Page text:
Whilst the impact of the decision in the US is still being worked out, an early indication of the way the patentable subject matter inquiry might proceed can be found in an internal USPTO memo to patent examiners. This memo indicates that the machine-or-transformation test is to be used as a starting point. If it is met, then the claims are likely to be patentable. If not, the applicant is to be given an ‘opportunity to explain why the claimed method is not drawn to an abstract idea’. Thus it seems that although not the sole test, the machine-or-transformation test will continue, at least for the time being, as the primary test for patentable subject matter.
Relevance to Australian law
The Bilski v Kappos decision puts Australian patent law in an uncomfortable position. Having tracked US case law, and established a reliance on a modified version of the State Street test, we are now out on our own. A textual interpretation of the scope of patentable subject matter by reference to the ordinary meaning of the word ‘process’ is of little value in the Australian context since the Australian Act is not phrased in such terms. In any event, the legislative definition of patentable subject matter in the Patents Act 1990 (Cth) depends on the judicial development of the concept of manner of manufacture since the Statute of Monopolies. This means that our understanding of patentable subject matter is firmly entrenched in history. Thus the judgment which is most closely aligned with Australian jurisprudence is a minority view. Although it may be tempting to read down this mismatch in order to keep borrowing jurisprudence from the US as we have in the past, Bilski v Kappos highlights the fact although the ‘social needs the law has to serve in that country are the same as in ours’, the questions posed are very different. What is patentable in Australia cannot be answered by asking if the claims fall within the ordinary, contemporary, common meaning of the word ‘process’. The question is, as it has always been, ‘[i]s this a proper subject of letters patent according to the principles which have been developed for the application of s 6 of the Statute of Monopolies?’ And with this new divergence between Australian and US case law, it seems that already difficult question just got harder.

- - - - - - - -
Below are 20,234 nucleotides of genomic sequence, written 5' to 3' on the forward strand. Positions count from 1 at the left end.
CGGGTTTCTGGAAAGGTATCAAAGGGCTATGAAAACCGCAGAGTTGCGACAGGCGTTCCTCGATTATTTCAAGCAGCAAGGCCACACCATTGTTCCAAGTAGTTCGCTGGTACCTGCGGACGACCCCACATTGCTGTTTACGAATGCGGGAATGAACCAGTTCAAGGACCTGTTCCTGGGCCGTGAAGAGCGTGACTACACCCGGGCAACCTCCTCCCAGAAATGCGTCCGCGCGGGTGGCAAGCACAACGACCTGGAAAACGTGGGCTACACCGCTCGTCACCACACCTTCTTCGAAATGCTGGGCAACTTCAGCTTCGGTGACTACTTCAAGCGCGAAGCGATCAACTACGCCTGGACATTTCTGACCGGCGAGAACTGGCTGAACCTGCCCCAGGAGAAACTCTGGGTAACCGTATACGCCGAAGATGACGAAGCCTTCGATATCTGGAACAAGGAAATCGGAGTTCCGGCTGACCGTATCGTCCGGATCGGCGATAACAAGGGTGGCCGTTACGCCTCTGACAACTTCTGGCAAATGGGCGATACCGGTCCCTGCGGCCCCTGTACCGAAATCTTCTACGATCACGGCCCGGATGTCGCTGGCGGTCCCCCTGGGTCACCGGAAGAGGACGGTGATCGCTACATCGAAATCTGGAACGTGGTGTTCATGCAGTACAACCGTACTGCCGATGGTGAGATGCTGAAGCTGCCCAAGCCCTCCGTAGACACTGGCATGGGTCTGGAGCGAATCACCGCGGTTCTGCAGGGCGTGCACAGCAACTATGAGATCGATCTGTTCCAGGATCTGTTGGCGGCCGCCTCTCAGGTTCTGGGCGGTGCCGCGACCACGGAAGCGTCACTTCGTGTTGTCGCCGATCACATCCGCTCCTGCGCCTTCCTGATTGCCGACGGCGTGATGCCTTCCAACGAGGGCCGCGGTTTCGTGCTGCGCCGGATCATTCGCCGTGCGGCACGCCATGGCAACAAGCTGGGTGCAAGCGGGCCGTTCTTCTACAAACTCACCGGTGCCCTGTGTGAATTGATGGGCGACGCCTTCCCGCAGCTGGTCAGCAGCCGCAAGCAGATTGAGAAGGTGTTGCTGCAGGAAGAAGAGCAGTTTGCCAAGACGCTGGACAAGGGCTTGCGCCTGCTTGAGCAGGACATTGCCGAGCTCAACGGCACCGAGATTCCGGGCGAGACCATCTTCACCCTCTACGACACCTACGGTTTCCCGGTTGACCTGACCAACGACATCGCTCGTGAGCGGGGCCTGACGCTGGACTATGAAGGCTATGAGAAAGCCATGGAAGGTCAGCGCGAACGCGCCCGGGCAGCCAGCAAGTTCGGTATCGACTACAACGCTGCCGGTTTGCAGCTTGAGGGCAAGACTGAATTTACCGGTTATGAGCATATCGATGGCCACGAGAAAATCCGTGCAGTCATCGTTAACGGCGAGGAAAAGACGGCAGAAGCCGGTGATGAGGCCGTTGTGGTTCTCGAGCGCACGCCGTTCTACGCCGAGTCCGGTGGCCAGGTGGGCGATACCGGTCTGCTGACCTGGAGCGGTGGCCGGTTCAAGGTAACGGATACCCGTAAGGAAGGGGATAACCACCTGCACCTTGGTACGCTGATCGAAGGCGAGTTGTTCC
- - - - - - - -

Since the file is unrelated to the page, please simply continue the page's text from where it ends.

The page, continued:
(US, Doc No 08-964, 28 June 2010) (‘Bilski’).
 In re Bernard L Bilski and Rand A Warsaw, 545 F 3d 943 (Fed Cir, 2008) (‘In re Bilski’).
 Ibid 949.
 149 F 3d 1368 (Fed Cir, 1998).
 In re Bilski, 545 F 3d 943, 959 (Fed Cir, 2008).
 The last decision on patentable subject matter in the US was Diamond, Commissioner of Patents and Trademarks v Diehr et al, 450 US 175 (1981) (‘Diehr’).
 Gregory Stobbs, Software Patents (2nd ed, 2000) 184.
volume and complexity of patent applications continues to outpace current
capacity to examine them. The result is a pending – and growing –
application backlog of historic proportions. Patent pendency … now averages
more than two years. In more complex art areas, such as data-processing
technologies, average pendency now stands at more than 3 years.’ United States
Patent and Trademark Office, Performance and Accountability Report for
Fiscal Year 2005, (2005) 4 <http://www.uspto.gov/web/offices/com/annual/2005/2005annualreport.pdf>.
In 1989, the number of total applications pending was 222,755, but by 2005 this
number had reached 885,002: United States Patent and Trademark Office, ‘Fiscal
Year 2009: Patent Applications Pending Prior to Allowance’ (16 January 2009)
2010, ‘[o]ver 1.2 million non-provisional patent applications [were] pending
examination at the USPTO. Of those, more than 700,000 [had] not received even a
preliminary examination.’ See, Dennis Crouch, ‘Unreasonable Applicant Delay and
the USPTO Backlog’ on Patently-O, (9 July 2010), <http://www.patentlyo.com/patent/2010/07/unreasonable-patent-applicant-delay-and-the-uspto-backlog.html>.